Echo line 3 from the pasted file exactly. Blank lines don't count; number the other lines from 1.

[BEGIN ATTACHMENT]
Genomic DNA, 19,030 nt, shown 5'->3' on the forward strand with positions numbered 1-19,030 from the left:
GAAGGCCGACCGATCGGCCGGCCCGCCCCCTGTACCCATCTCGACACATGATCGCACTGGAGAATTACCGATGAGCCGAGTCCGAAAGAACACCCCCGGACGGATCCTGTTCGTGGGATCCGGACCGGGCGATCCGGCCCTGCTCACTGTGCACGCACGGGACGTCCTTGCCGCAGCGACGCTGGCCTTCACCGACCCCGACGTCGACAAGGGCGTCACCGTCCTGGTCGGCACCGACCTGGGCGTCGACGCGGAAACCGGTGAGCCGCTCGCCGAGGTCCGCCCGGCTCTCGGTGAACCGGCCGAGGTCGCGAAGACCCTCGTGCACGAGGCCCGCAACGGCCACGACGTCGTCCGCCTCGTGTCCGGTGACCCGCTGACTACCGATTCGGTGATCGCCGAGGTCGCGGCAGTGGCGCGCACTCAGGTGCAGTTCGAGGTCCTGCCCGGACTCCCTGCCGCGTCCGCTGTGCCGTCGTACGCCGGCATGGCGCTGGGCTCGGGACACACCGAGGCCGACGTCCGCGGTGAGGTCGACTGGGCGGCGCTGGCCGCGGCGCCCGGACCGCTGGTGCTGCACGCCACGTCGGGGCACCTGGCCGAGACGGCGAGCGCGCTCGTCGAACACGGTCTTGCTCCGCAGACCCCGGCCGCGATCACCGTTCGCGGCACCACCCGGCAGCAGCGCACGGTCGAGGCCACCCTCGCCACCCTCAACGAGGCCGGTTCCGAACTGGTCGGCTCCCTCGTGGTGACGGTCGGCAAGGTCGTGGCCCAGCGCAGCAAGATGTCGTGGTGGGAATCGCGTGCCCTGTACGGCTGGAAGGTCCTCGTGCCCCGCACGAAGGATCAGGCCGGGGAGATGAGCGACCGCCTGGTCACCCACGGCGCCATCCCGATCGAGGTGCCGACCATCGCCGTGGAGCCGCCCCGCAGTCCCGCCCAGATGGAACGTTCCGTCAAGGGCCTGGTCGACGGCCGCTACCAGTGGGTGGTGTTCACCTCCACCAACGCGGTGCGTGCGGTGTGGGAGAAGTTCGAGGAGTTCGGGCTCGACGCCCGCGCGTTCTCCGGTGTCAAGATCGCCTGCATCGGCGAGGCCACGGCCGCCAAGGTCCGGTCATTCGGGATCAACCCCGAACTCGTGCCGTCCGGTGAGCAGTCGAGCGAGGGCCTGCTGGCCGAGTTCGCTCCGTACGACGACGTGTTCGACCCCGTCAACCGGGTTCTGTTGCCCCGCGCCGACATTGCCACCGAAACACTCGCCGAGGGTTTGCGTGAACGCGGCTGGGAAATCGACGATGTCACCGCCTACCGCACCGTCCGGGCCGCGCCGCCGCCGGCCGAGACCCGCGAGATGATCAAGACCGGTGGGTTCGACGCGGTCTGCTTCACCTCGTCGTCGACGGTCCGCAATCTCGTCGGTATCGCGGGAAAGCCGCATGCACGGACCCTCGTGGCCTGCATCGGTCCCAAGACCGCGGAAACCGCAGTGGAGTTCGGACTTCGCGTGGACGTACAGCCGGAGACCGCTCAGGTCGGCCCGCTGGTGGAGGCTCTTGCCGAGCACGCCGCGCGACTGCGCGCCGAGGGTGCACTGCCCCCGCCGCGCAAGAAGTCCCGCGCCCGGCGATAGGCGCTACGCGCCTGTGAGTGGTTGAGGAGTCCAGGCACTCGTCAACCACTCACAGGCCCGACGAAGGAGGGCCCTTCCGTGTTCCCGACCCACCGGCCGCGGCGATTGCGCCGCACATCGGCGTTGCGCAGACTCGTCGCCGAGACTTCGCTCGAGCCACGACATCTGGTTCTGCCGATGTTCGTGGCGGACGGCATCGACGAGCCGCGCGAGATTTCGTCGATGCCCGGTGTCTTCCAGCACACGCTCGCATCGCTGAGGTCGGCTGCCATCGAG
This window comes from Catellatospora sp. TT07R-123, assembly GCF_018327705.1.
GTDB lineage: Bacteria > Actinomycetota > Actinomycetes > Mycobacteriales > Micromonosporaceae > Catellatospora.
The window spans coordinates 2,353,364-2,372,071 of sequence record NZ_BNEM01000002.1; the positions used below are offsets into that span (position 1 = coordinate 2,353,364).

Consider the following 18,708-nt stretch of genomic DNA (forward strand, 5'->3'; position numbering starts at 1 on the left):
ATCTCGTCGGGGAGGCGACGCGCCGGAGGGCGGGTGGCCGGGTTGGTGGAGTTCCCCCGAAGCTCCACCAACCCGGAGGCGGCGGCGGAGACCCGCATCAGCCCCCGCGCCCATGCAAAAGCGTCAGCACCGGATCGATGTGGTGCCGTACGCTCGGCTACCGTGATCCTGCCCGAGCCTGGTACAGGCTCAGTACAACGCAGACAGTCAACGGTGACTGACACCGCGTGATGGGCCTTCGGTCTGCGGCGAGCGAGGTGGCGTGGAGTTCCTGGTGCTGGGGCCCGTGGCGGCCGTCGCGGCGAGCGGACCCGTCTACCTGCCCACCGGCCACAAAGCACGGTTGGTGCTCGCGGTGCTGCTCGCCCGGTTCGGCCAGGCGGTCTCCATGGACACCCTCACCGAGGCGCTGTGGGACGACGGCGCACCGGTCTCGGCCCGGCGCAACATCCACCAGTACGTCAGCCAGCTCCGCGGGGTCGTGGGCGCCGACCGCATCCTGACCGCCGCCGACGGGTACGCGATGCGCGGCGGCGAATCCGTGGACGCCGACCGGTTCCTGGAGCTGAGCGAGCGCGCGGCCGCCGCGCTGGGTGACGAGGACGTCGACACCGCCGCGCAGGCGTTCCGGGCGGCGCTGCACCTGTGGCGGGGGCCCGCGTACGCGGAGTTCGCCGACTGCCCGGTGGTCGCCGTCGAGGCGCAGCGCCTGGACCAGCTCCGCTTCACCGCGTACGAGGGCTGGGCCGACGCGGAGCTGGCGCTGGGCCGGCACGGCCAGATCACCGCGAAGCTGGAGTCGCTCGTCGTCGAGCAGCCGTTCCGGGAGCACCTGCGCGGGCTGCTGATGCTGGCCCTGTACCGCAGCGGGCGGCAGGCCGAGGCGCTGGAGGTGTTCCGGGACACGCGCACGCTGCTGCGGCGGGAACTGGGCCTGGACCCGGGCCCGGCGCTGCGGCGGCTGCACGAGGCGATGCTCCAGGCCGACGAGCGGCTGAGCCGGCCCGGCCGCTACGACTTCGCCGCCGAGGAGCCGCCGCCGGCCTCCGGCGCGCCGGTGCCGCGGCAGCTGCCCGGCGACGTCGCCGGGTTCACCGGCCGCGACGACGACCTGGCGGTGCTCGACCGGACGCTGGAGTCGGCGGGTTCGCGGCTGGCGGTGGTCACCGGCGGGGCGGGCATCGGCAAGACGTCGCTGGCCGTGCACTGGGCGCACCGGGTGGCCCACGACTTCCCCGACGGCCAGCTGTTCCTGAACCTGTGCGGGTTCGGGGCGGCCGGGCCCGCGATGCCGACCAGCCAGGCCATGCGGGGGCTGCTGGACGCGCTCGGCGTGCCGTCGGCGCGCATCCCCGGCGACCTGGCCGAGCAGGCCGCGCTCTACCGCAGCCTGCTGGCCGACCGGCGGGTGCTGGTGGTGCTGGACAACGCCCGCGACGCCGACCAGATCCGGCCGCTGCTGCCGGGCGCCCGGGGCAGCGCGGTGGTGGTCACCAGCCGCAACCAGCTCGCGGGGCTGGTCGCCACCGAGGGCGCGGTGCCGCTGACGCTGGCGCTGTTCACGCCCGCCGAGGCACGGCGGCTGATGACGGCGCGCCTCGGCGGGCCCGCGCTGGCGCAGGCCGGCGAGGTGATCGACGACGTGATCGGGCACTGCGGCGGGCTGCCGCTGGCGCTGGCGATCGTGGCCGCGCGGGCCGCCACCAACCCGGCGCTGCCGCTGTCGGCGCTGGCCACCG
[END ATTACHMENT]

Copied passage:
This window comes from Catellatospora sp. TT07R-123, assembly GCF_018327705.1.